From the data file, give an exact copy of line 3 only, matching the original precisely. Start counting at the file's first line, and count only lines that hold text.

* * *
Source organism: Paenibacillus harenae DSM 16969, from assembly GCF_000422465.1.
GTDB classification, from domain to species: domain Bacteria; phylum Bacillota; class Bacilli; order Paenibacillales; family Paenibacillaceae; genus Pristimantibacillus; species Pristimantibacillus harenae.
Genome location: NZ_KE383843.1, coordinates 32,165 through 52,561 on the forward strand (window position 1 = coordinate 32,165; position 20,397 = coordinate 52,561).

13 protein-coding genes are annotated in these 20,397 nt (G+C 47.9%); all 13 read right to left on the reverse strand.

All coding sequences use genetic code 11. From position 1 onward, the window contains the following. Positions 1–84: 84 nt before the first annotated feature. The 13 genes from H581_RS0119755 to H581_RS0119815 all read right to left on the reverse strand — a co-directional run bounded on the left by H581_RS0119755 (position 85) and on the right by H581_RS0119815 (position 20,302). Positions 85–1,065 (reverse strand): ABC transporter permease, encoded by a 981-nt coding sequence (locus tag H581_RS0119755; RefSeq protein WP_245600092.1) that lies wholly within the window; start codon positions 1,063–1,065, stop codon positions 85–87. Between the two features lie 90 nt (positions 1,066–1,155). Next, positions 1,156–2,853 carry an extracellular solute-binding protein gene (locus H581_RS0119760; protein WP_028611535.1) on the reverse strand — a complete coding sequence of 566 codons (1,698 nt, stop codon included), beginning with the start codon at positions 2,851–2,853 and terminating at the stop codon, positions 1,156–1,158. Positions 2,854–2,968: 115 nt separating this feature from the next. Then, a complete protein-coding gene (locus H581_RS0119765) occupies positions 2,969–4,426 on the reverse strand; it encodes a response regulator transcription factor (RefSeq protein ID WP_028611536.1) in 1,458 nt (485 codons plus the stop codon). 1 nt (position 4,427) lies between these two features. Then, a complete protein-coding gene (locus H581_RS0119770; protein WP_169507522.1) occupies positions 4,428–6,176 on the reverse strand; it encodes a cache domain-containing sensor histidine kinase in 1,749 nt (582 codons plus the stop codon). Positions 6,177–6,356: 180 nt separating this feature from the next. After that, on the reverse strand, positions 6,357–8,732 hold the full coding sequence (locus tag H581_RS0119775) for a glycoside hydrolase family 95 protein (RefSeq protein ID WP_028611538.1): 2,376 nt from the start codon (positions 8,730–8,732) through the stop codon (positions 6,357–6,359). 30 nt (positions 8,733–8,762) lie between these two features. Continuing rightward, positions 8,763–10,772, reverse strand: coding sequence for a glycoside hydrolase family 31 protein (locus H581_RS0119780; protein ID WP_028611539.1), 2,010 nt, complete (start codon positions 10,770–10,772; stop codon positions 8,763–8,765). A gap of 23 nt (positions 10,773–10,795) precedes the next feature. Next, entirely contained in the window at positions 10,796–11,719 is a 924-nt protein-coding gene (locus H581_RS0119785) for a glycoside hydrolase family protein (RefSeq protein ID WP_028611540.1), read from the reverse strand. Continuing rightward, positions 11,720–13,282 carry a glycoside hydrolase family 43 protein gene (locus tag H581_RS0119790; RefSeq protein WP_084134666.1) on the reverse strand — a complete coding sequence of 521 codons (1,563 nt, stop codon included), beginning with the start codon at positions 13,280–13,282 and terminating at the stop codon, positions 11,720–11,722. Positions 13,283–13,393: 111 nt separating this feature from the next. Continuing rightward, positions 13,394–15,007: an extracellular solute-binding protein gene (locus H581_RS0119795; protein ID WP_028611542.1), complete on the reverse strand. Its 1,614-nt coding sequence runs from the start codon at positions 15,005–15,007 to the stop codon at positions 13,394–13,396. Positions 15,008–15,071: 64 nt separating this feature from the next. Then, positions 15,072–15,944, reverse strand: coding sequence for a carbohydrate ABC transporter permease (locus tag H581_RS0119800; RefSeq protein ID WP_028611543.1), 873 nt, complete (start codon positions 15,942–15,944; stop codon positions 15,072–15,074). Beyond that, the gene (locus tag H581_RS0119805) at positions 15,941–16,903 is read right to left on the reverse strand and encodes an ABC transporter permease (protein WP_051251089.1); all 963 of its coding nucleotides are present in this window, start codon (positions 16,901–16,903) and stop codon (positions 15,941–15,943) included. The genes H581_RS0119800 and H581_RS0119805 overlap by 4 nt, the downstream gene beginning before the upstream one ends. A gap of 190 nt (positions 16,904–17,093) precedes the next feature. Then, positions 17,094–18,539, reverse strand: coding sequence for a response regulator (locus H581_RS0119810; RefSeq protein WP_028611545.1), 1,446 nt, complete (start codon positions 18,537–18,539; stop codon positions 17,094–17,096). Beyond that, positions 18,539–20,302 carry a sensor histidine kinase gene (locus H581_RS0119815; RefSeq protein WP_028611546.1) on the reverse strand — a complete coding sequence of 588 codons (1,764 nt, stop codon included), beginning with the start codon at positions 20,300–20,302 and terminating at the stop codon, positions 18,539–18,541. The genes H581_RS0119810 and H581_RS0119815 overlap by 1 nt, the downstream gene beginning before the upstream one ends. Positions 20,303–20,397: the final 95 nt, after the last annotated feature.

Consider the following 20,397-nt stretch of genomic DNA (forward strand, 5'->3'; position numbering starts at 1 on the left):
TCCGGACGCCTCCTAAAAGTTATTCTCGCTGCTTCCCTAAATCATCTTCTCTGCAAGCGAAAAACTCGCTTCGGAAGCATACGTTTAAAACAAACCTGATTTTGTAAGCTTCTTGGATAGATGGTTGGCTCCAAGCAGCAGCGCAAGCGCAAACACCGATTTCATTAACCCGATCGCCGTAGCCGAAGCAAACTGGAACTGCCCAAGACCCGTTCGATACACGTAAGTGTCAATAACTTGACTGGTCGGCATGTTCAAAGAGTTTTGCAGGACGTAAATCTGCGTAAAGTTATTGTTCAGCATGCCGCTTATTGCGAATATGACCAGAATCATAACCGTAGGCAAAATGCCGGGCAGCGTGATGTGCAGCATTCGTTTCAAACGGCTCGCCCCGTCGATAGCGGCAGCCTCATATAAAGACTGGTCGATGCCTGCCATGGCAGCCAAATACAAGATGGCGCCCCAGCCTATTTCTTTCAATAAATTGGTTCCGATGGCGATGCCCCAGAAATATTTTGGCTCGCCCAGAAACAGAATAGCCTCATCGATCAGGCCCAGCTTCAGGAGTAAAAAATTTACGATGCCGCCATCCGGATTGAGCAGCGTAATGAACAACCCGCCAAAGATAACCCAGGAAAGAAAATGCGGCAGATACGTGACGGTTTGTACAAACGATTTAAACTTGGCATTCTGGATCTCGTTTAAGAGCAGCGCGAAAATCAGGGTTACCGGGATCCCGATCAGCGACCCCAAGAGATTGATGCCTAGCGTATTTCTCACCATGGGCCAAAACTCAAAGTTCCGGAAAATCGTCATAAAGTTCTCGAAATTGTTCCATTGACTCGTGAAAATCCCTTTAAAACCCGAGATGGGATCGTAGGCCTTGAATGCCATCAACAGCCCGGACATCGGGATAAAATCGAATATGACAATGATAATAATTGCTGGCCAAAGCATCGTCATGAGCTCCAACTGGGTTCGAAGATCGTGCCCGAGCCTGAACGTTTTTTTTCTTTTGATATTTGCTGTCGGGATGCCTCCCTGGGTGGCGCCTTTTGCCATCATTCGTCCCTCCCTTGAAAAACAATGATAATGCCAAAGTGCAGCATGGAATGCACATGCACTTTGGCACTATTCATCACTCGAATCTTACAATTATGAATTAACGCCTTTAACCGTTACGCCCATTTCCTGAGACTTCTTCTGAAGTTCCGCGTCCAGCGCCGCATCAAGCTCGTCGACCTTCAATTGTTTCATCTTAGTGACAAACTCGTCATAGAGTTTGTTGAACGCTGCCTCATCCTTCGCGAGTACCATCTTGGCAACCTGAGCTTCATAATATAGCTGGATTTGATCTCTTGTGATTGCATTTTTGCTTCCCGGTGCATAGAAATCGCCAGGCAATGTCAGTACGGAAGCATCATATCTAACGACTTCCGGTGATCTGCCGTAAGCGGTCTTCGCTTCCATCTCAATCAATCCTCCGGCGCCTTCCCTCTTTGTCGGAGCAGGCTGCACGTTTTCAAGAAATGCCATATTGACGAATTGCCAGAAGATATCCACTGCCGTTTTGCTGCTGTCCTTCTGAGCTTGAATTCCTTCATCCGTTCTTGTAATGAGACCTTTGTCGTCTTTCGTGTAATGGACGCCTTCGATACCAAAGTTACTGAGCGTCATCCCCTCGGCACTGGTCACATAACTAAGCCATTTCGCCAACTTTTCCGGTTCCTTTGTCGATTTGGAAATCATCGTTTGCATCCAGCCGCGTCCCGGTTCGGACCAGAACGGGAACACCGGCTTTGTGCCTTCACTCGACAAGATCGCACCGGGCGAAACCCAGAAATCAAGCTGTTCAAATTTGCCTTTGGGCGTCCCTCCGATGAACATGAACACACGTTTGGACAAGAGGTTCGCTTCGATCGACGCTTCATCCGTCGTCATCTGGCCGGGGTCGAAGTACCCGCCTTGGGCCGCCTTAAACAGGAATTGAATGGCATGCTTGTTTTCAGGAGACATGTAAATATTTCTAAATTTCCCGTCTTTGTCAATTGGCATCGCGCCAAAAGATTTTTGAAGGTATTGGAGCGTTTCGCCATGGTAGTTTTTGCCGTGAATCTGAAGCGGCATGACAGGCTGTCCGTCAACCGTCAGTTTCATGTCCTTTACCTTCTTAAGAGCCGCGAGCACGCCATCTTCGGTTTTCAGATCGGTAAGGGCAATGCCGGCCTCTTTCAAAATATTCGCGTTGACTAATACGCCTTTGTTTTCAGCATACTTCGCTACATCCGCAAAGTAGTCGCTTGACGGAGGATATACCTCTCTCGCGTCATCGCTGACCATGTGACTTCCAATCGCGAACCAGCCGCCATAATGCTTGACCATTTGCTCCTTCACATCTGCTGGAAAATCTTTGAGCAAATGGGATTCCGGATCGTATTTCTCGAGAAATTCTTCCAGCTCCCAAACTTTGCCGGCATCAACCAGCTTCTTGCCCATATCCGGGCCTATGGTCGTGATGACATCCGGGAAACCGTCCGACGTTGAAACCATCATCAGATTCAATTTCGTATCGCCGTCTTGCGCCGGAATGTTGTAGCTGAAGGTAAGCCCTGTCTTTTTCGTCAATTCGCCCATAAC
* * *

Genome location: NZ_KE383843.1, coordinates 32,165 through 52,561 on the forward strand (window position 1 = coordinate 32,165; position 20,397 = coordinate 52,561).